This week on the podcast we're talking about mowing lawns - or rather not mowing lawns - and the impact it can have on urban bees.You may have heard about No Mow May, an initiative from Plantlife in the United Kingdom which encourages people to stop mowing for the entire month. One of the communities participating in the initiative was Appleton, Wisconsin.And Israel Del Toro, an assistant professor at Lawrence University, went out and surveyed the bees of Appleton at the end of No Mow May. So he and I chat about the fieldwork, the results and what it was like working with the city government to make this happen.Israel Del Toro• Twitter @IsraelDelToroWEEKLY UPDATE• Leafcutter bee video (Twitter, Hella Bee Nerd @sfbaybees) https://bit.ly/3g5h5UR• Is #PollinatorWeek just #beewashing? (Twitter, Charlotte de Keyzer @cwdekeyzer) https://bit.ly/2Yzw2Z7• EPA signs first ever Pollinator Week Proclamation (Environmental Protection Agency) https://bit.ly/3dBRFMN• ‘National nature service’ needed for green recovery in England (The Guardian) https://bit.ly/3i59Wpl• Entomological Society of America donates 100 two-year memberships to EntoPOC (Twitter, Entomologists of Color @EntoPOC) https://bit.ly/31ig1Zy• Database being assembled for early career pollination ecologists (Twitter, John Mola @_JohnMola) https://bit.ly/3eAWmb4- Enter info at https://bit.ly/2YwHzbN- Database at https://bit.ly/3i3h6ug• Scientists decode honey bee queen toots and quacks in hive (BBC) https://bbc.in/381nDkp• Soap bubbles could assist with pollination (CNN) https://cnn.it/3g23WLUSTAY CONNECTEDSubscribe to the Bee Report Podcast. Leave a 5-star rating and review.Visit TheBeeReport.com to sign up for the weekly newsletter.Connect with me on Twitter and Instagram @bymattkelly.Get in touch at firstname.lastname@example.org.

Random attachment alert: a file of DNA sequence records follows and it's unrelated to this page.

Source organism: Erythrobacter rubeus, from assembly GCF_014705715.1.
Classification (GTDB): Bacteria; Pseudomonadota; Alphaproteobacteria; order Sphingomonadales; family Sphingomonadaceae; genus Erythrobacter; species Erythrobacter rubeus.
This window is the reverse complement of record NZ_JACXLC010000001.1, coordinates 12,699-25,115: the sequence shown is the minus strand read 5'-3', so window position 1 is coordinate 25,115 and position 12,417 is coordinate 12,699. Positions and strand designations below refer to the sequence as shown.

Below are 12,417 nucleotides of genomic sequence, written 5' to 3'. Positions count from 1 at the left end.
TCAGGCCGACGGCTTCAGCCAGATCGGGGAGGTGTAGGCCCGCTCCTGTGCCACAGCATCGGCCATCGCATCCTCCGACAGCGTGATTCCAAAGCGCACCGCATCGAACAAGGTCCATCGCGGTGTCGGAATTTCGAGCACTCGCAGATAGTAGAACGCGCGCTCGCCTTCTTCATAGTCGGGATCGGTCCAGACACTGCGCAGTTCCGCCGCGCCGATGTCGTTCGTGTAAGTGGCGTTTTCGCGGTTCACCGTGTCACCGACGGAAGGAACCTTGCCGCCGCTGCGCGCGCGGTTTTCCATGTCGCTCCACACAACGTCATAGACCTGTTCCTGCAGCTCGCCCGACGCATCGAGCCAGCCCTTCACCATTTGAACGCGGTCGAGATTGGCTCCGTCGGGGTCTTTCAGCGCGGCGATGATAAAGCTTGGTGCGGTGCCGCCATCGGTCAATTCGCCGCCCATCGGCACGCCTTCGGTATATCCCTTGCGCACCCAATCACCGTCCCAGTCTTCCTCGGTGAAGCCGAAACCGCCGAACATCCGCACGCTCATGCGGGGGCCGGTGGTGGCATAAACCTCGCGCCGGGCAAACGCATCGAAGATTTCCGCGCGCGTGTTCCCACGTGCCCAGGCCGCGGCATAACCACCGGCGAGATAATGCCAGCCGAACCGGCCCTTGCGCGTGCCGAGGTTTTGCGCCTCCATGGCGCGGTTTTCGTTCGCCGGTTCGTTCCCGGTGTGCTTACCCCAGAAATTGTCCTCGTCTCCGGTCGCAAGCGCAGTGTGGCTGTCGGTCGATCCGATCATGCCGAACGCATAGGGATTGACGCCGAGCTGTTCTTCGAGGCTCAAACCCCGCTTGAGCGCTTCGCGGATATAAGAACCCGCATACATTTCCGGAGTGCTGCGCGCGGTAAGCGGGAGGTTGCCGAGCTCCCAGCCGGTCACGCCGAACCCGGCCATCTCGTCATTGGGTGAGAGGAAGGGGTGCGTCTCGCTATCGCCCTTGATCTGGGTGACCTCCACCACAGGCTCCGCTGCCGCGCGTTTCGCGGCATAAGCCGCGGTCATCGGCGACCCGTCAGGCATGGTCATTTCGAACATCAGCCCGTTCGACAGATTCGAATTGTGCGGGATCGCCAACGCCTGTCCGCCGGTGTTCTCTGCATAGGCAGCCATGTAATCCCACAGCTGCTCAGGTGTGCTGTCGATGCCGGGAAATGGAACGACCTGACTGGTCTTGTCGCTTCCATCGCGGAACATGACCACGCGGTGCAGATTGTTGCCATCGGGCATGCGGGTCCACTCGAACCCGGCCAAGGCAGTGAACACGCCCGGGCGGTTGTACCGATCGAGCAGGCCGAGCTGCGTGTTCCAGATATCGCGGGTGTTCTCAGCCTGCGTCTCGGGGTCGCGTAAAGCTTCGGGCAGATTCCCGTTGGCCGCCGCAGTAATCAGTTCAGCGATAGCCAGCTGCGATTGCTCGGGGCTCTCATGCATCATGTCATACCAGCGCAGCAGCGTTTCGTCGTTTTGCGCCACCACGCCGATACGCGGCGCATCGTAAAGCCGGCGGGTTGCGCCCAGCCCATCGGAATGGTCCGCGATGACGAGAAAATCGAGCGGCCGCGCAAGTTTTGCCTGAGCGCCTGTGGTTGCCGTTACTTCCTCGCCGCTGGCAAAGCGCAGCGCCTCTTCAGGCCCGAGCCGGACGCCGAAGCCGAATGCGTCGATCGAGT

30 minutes | Jun 5, 2020
Flowers are like dirty doorknobs: Spreading disease among bees